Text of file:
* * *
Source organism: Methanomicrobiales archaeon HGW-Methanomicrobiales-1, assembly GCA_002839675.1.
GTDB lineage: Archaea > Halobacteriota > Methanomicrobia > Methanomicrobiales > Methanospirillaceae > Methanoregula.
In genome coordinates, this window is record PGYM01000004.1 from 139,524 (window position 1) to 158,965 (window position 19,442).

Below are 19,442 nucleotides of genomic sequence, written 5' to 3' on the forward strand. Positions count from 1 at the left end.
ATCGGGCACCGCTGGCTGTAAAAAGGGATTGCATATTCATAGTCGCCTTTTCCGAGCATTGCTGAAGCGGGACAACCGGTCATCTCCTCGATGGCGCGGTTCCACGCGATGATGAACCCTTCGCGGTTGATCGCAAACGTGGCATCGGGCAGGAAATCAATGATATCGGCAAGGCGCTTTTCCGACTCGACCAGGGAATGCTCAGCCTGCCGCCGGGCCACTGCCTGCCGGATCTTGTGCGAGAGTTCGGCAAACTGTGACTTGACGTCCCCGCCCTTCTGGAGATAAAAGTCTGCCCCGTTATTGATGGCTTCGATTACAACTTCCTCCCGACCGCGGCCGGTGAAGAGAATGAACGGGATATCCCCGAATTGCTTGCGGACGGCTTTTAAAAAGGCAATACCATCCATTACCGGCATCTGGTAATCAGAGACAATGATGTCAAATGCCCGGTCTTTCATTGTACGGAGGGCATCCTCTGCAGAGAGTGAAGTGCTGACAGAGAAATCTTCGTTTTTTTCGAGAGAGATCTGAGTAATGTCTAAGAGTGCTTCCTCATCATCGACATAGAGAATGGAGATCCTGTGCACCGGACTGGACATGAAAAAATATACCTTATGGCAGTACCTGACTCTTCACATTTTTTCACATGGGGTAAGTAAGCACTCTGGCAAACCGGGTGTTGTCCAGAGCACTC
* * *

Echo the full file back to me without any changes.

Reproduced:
Source organism: Methanomicrobiales archaeon HGW-Methanomicrobiales-1, assembly GCA_002839675.1.
GTDB lineage: Archaea > Halobacteriota > Methanomicrobia > Methanomicrobiales > Methanospirillaceae > Methanoregula.
In genome coordinates, this window is record PGYM01000004.1 from 139,524 (window position 1) to 158,965 (window position 19,442).

Below are 19,442 nucleotides of genomic sequence, written 5' to 3' on the forward strand. Positions count from 1 at the left end.
ATCGGGCACCGCTGGCTGTAAAAAGGGATTGCATATTCATAGTCGCCTTTTCCGAGCATTGCTGAAGCGGGACAACCGGTCATCTCCTCGATGGCGCGGTTCCACGCGATGATGAACCCTTCGCGGTTGATCGCAAACGTGGCATCGGGCAGGAAATCAATGATATCGGCAAGGCGCTTTTCCGACTCGACCAGGGAATGCTCAGCCTGCCGCCGGGCCACTGCCTGCCGGATCTTGTGCGAGAGTTCGGCAAACTGTGACTTGACGTCCCCGCCCTTCTGGAGATAAAAGTCTGCCCCGTTATTGATGGCTTCGATTACAACTTCCTCCCGACCGCGGCCGGTGAAGAGAATGAACGGGATATCCCCGAATTGCTTGCGGACGGCTTTTAAAAAGGCAATACCATCCATTACCGGCATCTGGTAATCAGAGACAATGATGTCAAATGCCCGGTCTTTCATTGTACGGAGGGCATCCTCTGCAGAGAGTGAAGTGCTGACAGAGAAATCTTCGTTTTTTTCGAGAGAGATCTGAGTAATGTCTAAGAGTGCTTCCTCATCATCGACATAGAGAATGGAGATCCTGTGCACCGGACTGGACATGAAAAAATATACCTTATGGCAGTACCTGACTCTTCACATTTTTTCACATGGGGTAAGTAAGCACTCTGGCAAACCGGGTGTTGTCCAGAGCACTC